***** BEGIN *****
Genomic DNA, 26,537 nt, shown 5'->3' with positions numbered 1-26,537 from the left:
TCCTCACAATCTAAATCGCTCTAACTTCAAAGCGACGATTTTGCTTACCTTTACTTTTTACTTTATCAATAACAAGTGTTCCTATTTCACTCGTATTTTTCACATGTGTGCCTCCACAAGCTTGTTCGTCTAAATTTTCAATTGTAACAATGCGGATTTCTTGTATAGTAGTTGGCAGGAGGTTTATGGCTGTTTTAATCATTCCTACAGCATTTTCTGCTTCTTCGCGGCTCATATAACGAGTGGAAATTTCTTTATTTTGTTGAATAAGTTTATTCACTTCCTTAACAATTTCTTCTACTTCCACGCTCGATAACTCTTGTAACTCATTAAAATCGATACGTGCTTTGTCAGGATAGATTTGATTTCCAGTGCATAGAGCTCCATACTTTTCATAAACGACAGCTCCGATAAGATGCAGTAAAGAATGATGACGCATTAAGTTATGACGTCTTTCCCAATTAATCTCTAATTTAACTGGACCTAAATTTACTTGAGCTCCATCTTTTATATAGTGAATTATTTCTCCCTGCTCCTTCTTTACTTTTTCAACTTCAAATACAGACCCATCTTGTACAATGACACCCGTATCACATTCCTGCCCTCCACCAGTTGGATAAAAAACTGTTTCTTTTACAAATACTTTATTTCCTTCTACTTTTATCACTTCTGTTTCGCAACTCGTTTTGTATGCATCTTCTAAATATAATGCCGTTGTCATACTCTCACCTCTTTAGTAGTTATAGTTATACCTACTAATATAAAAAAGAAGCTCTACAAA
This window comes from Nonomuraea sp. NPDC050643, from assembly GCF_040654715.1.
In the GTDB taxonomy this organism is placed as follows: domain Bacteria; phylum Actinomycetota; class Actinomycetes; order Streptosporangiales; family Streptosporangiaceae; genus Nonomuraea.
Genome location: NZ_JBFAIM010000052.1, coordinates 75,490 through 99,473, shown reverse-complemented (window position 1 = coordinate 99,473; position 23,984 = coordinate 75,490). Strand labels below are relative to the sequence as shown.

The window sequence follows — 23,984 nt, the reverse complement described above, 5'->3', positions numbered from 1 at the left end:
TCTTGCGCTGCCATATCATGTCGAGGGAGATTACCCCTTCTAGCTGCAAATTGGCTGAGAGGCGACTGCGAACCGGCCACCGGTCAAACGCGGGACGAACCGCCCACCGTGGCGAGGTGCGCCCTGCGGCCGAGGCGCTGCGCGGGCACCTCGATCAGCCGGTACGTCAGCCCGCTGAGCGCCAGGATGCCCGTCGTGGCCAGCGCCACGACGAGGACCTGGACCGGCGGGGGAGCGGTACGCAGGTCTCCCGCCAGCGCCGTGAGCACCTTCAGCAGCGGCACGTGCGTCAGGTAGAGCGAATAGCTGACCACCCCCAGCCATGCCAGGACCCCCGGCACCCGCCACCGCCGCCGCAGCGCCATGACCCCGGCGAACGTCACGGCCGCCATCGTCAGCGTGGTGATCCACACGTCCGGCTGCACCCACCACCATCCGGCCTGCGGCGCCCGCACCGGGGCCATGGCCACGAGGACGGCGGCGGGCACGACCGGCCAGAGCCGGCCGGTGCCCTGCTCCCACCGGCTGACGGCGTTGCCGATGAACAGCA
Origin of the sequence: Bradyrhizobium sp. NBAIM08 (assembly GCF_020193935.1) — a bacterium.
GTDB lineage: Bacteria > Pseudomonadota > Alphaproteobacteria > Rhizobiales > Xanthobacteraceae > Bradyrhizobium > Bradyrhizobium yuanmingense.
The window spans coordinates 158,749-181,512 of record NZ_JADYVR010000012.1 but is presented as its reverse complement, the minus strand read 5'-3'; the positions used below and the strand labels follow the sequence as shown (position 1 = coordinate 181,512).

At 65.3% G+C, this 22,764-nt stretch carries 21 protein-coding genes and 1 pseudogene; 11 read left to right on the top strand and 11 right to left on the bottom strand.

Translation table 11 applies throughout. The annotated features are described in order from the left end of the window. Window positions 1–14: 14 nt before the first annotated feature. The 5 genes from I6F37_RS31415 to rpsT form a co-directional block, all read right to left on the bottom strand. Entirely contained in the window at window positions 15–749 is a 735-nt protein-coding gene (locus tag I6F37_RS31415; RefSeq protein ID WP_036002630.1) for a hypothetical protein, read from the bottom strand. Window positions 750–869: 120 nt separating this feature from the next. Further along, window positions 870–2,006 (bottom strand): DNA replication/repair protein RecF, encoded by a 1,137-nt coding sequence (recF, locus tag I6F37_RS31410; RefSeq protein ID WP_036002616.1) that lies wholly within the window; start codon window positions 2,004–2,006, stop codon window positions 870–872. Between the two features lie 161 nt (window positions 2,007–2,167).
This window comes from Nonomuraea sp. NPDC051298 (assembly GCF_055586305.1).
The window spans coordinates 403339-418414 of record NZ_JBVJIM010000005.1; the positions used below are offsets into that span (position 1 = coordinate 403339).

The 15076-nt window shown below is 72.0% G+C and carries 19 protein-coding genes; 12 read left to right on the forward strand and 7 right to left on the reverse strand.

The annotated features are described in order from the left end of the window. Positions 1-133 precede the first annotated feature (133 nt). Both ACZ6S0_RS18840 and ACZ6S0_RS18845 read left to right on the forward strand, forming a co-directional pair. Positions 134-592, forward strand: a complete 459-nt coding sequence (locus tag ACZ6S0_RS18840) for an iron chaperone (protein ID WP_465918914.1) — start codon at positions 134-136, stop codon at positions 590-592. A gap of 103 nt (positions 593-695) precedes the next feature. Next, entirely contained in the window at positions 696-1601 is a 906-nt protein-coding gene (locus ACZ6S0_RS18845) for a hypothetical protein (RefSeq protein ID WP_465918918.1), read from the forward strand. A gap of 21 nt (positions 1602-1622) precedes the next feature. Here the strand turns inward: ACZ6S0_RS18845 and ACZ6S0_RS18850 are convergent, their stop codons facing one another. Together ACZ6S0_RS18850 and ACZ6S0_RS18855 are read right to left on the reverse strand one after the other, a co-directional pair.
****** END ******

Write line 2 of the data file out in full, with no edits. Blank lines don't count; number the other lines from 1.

TCCTCACAATCTAAATCGCTCTAACTTCAAAGCGACGATTTTGCTTACCTTTACTTTTTACTTTATCAATAACAAGTGTTCCTATTTCACTCGTATTTTTCACATGTGTGCCTCCACAAGCTTGTTCGTCTAAATTTTCAATTGTAACAATGCGGATTTCTTGTATAGTAGTTGGCAGGAGGTTTATGGCTGTTTTAATCATTCCTACAGCATTTTCTGCTTCTTCGCGGCTCATATAACGAGTGGAAATTTCTTTATTTTGTTGAATAAGTTTATTCACTTCCTTAACAATTTCTTCTACTTCCACGCTCGATAACTCTTGTAACTCATTAAAATCGATACGTGCTTTGTCAGGATAGATTTGATTTCCAGTGCATAGAGCTCCATACTTTTCATAAACGACAGCTCCGATAAGATGCAGTAAAGAATGATGACGCATTAAGTTATGACGTCTTTCCCAATTAATCTCTAATTTAACTGGACCTAAATTTACTTGAGCTCCATCTTTTATATAGTGAATTATTTCTCCCTGCTCCTTCTTTACTTTTTCAACTTCAAATACAGACCCATCTTGTACAATGACACCCGTATCACATTCCTGCCCTCCACCAGTTGGATAAAAAACTGTTTCTTTTACAAATACTTTATTTCCTTCTACTTTTATCACTTCTGTTTCGCAACTCGTTTTGTATGCATCTTCTAAATATAATGCCGTTGTCATACTCTCACCTCTTTAGTAGTTATAGTTATACCTACTAATATAAAAAAGAAGCTCTACAAA